HC Deb 10 July 1991 vol 194 cc935-7
4. Mr. Summerson

To ask the Secretary of State for the Environment which local authorities are imposing a surcharge of £20 or more on their community charge payers for the financial year 1991–92 to make up for any non-collection of community charge in the financial year 1990–91.

The Minister for Local Government and Inner Cities (Mr. Michael Portillo)

We do not have precise information on what is being charged this year for the non-collection of community charge last year, but I know of 71 councils which have added £20 or more to this year's charge for non-collection during the current year.

Mr. Summerson

Will my hon. Friend join me in condemning the Labour-controlled London borough of Waltham Forest for its imposition of a surcharge of no less than £50.29 on the people of my constituency as a result of its failure to collect a reasonable proportion Of the community charge last year? Will my hon. Friend further condemn the Labour leader of that council and those of his Labour colleagues who publicly announced last year that they would be refusing to pay the community charge, thus heaping an even greater burden on my constituents this year?

Mr. Portillo

Yes, I warmly support what my hon. Friend has said, and I feel sorry for his constituents. The London borough of Waltham Forest is number seven on the list of non-collection. Lambeth is top, Liverpool second, Islington third, Newham fourth, Southampton fifth, Birmingham sixth, and Waltham Forest, seventh. Those are the worst performers in collecting the community charge, and they are all Labour controlled. In a similar case in Wirral, the leader of the council—Councillor Nolan, who advocated non-payment, putting £75 on the community charge bill—was thrown out by the electorate even though she had a majority of 1,000. The next election in Walthamstow will not be for the London borough but for my hon. Friend's seat, and he will benefit from the backlash.

Mr. Alton

Does the Minister agree that, in a city where existing services are virtually non-existent as a result of industrial disputes, it is especially offensive that residents are having to face extra bills of £70.99 this year because of the council's failure to run services properly or to collect outstanding community charge payments? Is it not disgraceful that people are, in effect, being charged double? How does he intend to ensure that people will not face the same situation with the new local tax?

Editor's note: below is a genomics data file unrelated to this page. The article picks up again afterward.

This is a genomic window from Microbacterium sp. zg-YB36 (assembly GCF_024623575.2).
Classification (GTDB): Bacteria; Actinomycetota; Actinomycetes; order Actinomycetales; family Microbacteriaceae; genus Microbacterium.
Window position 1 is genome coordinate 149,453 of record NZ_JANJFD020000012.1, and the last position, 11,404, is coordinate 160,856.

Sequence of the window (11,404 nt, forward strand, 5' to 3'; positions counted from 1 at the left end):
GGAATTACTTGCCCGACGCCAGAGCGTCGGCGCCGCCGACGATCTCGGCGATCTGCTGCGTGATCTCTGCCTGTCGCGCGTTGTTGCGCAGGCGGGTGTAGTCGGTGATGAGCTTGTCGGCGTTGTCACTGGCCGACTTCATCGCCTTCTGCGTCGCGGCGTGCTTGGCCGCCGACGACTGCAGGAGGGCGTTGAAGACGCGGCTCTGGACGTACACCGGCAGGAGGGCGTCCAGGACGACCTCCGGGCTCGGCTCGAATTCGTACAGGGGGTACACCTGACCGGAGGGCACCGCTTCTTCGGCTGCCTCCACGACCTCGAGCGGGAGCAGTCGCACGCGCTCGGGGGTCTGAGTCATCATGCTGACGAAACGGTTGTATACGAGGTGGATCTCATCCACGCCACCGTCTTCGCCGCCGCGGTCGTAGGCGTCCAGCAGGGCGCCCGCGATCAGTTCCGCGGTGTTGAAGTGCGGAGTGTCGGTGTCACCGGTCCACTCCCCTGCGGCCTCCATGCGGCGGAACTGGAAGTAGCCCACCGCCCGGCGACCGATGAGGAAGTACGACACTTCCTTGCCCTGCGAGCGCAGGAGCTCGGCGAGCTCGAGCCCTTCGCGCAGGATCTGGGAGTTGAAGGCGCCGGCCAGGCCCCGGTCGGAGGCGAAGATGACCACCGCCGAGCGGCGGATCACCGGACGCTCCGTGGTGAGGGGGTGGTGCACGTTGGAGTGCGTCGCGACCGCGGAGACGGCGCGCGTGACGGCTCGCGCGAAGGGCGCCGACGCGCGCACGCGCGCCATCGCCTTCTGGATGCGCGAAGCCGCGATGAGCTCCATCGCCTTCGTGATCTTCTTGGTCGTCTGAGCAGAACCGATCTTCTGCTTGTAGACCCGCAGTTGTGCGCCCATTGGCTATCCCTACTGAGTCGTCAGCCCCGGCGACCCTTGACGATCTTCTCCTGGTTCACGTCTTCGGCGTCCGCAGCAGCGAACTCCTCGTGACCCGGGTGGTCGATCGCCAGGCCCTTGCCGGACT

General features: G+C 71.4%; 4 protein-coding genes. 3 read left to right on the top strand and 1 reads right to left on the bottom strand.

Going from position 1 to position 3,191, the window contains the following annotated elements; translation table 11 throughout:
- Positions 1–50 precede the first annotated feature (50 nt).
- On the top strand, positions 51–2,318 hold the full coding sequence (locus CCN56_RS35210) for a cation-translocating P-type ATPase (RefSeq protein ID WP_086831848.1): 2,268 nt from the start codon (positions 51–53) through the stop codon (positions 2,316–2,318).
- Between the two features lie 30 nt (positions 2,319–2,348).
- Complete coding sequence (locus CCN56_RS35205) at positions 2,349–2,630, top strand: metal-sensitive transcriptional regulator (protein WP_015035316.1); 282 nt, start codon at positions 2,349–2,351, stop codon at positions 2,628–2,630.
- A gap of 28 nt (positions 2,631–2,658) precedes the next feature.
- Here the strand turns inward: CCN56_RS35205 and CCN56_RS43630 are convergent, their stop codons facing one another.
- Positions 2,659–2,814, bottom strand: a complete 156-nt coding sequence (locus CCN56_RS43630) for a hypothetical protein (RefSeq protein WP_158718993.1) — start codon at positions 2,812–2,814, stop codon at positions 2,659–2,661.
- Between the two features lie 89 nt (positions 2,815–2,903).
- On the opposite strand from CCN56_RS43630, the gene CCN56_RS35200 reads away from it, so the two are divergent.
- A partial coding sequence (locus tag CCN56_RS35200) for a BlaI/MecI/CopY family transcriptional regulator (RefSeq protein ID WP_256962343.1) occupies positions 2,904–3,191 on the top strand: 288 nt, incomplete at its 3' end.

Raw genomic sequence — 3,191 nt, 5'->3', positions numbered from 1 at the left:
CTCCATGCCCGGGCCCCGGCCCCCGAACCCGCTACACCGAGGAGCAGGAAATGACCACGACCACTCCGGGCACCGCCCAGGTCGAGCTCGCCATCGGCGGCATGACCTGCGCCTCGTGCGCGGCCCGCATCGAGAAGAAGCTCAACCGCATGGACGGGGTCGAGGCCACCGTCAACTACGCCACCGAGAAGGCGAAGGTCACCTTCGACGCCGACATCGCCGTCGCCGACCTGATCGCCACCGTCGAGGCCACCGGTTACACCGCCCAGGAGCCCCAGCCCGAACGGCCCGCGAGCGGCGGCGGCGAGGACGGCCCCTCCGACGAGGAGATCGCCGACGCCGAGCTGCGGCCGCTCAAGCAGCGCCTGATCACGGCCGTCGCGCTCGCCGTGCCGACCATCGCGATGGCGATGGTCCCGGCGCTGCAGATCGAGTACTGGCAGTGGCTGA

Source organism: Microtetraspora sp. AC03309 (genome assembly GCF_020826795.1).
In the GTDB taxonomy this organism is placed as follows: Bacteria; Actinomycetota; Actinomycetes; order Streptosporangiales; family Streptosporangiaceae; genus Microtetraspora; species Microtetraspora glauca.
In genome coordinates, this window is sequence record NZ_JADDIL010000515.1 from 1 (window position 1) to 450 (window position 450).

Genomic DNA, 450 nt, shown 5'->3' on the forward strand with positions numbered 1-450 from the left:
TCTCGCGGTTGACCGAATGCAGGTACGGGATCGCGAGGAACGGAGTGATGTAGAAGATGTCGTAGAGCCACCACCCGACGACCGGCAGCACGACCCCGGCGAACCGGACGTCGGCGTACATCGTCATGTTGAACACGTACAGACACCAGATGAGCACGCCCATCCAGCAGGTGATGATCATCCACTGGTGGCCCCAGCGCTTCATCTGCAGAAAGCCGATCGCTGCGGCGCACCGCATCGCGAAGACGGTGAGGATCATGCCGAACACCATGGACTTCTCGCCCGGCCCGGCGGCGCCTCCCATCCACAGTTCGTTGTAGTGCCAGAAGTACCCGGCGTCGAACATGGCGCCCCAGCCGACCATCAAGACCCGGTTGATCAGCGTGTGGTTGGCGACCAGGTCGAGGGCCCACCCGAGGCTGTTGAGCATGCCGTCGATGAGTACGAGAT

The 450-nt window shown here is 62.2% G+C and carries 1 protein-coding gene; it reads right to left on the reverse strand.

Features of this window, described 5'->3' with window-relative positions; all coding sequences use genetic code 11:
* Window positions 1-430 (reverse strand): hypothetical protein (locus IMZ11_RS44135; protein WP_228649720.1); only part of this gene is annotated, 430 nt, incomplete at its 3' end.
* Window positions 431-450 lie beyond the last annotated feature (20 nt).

Mr. Portillo

I fear that across a variety of taxes and charges, those people who are public spirited end up paying for the feckless. We must demand that local authorities take effective action. It is offensive that an additional surcharge has been made in Liverpool. I am sure that the people of Liverpool will find it offensive that, on some vital issues, the Liberals voted with Militant and thus prevented the Labour council from being as effective as it would otherwise have been.

Mr. Jacques Arnold

Is there not a certain inevitability that, if senior Labour councillors run around inciting people not to pay their community charge, tax evaders will take advantage of that and consider it respectable not to pay their taxes? Is it not desperately unfair that, as a consequence of the example set by Labour councillors, ordinary law-abiding people have to pick up the tab?

Mr. Portillo

Quite honestly, I put not paying the community charge, and advocating that, on the same moral plane as fare dodging or shoplifting from supermarkets. It amazes me that Labour Members who advocate non-payment are not thrown out of the Labour party by the leadership. Despite all the fuss that is made about the hard left, some Labour Members are still advocating non-payment.

Mr. Gould

Was it not the Prime Minister who described the poll tax as "uncollectable" and was it not because the Secretary of State and the Minister agreed with him that they decided that the poll tax had to go? Why are the Minister and his colleagues still trying to make political capital out of the difficulties faced by local authorities, especially those in urban areas with highly mobile populations? Why does the Minister not acknowledge the anxieties expressed by the Audit Commission about the problems created for the judicial system and the whole of local government—problems that are intrinsic to the poll tax and are therefore the Government's responsibility? Why cannot the hon. Gentleman be helpful to local government for a change, and begin by abolishing the 20 per cent. contribution rule which carries high administrative costs with virtually no revenue gain?

Mr. Portillo

The hon. Gentleman cannot shuffle off his reticence about his hon. Friend's advocacy of non-payment. He constantly tries to escape from his responsibility not only to denounce that but to lead a campaign within the Labour party to have those people thrown out.

On the hon. Gentleman's specific point, I can tell him that the collection rate on average has been about 90 per cent. We are talking here about Labour authorities with collection rates as low as 67 per cent. in Lambeth and 68 per cent. in Liverpool and Islington. Labour councils have failed to collect and Labour leaders have advocated non-payment.